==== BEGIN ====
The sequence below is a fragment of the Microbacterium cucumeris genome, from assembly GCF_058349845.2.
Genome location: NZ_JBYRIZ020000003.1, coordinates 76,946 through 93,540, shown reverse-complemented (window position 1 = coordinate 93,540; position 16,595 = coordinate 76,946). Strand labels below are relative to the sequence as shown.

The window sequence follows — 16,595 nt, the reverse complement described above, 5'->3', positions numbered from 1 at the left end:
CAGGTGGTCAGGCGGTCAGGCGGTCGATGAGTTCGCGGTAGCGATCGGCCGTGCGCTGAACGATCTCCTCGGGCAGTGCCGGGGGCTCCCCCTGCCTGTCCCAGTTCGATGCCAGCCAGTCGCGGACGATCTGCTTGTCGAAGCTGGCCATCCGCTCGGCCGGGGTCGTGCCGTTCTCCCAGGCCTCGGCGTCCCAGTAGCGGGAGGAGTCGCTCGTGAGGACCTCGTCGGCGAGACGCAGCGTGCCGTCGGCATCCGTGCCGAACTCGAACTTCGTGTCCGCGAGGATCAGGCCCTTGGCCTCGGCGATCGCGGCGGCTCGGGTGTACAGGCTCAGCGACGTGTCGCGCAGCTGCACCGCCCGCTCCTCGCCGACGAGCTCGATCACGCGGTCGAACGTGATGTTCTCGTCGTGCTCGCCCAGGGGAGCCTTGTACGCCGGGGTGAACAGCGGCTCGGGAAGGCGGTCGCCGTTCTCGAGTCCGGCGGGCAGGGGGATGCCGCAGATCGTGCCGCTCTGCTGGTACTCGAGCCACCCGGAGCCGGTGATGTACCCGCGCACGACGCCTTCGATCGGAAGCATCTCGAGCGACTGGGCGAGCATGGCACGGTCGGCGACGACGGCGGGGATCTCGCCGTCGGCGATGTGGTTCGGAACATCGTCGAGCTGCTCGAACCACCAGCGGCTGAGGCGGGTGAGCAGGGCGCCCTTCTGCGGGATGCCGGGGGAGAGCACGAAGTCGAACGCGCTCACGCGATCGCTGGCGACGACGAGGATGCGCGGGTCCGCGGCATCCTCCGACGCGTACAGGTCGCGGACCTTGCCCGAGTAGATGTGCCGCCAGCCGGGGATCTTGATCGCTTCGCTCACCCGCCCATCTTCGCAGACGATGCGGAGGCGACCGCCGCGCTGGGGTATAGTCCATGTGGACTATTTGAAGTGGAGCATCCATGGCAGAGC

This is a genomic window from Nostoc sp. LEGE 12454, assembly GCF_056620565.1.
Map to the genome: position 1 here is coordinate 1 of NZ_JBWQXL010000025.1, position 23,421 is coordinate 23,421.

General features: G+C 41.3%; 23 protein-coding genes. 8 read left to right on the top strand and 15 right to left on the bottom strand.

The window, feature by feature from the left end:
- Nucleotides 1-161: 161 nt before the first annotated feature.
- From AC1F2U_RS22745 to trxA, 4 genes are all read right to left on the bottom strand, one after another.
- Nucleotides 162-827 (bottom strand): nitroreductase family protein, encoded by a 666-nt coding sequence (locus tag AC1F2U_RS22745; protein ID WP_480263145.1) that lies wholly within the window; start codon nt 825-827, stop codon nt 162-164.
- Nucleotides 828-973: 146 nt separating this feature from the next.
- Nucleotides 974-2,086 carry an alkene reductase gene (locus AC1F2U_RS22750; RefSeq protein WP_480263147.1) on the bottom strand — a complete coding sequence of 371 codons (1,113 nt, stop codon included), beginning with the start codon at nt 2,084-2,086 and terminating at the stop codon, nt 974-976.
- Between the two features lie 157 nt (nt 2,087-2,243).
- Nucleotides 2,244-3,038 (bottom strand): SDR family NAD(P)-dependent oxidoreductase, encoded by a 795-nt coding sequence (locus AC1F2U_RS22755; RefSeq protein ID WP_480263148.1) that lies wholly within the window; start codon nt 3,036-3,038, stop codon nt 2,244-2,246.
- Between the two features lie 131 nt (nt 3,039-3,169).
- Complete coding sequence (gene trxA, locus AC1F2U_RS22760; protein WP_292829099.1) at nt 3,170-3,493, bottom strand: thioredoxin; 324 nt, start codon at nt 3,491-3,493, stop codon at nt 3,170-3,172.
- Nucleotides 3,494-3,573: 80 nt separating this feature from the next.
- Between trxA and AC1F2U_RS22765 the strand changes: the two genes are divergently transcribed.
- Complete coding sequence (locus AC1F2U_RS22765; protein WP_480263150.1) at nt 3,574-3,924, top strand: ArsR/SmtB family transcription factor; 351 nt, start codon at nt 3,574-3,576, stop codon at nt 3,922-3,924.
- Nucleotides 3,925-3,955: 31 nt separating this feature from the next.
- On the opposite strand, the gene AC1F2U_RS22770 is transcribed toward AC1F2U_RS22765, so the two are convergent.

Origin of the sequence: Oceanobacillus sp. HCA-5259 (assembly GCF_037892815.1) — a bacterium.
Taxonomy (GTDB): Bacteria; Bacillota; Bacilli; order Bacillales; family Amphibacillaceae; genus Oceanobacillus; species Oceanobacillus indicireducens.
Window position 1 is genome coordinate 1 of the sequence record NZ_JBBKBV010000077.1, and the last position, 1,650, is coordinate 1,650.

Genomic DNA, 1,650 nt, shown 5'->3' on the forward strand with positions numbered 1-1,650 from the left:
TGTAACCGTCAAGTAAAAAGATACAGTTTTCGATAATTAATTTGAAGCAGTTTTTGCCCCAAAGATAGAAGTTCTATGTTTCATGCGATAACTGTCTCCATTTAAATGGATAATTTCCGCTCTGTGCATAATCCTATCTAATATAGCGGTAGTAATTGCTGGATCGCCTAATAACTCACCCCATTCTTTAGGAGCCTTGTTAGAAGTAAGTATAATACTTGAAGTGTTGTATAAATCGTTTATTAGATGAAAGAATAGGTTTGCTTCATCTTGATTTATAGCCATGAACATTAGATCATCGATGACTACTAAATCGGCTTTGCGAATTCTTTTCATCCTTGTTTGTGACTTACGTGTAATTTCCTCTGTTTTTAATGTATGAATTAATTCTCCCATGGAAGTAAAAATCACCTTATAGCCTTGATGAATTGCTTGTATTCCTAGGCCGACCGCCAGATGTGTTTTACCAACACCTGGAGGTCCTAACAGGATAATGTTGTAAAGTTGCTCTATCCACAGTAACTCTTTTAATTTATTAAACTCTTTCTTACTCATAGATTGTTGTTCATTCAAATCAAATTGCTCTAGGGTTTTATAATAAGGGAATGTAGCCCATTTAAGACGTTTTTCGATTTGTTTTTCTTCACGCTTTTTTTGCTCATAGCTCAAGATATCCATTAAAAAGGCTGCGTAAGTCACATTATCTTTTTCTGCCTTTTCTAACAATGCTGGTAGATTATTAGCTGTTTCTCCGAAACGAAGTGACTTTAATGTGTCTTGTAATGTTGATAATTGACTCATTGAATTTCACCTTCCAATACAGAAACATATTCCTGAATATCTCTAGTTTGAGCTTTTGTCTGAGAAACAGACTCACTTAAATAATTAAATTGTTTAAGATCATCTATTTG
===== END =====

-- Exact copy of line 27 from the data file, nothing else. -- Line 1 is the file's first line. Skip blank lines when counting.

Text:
TGTAACCGTCAAGTAAAAAGATACAGTTTTCGATAATTAATTTGAAGCAGTTTTTGCCCCAAAGATAGAAGTTCTATGTTTCATGCGATAACTGTCTCCATTTAAATGGATAATTTCCGCTCTGTGCATAATCCTATCTAATATAGCGGTAGTAATTGCTGGATCGCCTAATAACTCACCCCATTCTTTAGGAGCCTTGTTAGAAGTAAGTATAATACTTGAAGTGTTGTATAAATCGTTTATTAGATGAAAGAATAGGTTTGCTTCATCTTGATTTATAGCCATGAACATTAGATCATCGATGACTACTAAATCGGCTTTGCGAATTCTTTTCATCCTTGTTTGTGACTTACGTGTAATTTCCTCTGTTTTTAATGTATGAATTAATTCTCCCATGGAAGTAAAAATCACCTTATAGCCTTGATGAATTGCTTGTATTCCTAGGCCGACCGCCAGATGTGTTTTACCAACACCTGGAGGTCCTAACAGGATAATGTTGTAAAGTTGCTCTATCCACAGTAACTCTTTTAATTTATTAAACTCTTTCTTACTCATAGATTGTTGTTCATTCAAATCAAATTGCTCTAGGGTTTTATAATAAGGGAATGTAGCCCATTTAAGACGTTTTTCGATTTGTTTTTCTTCACGCTTTTTTTGCTCATAGCTCAAGATATCCATTAAAAAGGCTGCGTAAGTCACATTATCTTTTTCTGCCTTTTCTAACAATGCTGGTAGATTATTAGCTGTTTCTCCGAAACGAAGTGACTTTAATGTGTCTTGTAATGTTGATAATTGACTCATTGAATTTCACCTTCCAATACAGAAACATATTCCTGAATATCTCTAGTTTGAGCTTTTGTCTGAGAAACAGACTCACTTAAATAATTAAATTGTTTAAGATCATCTATTTG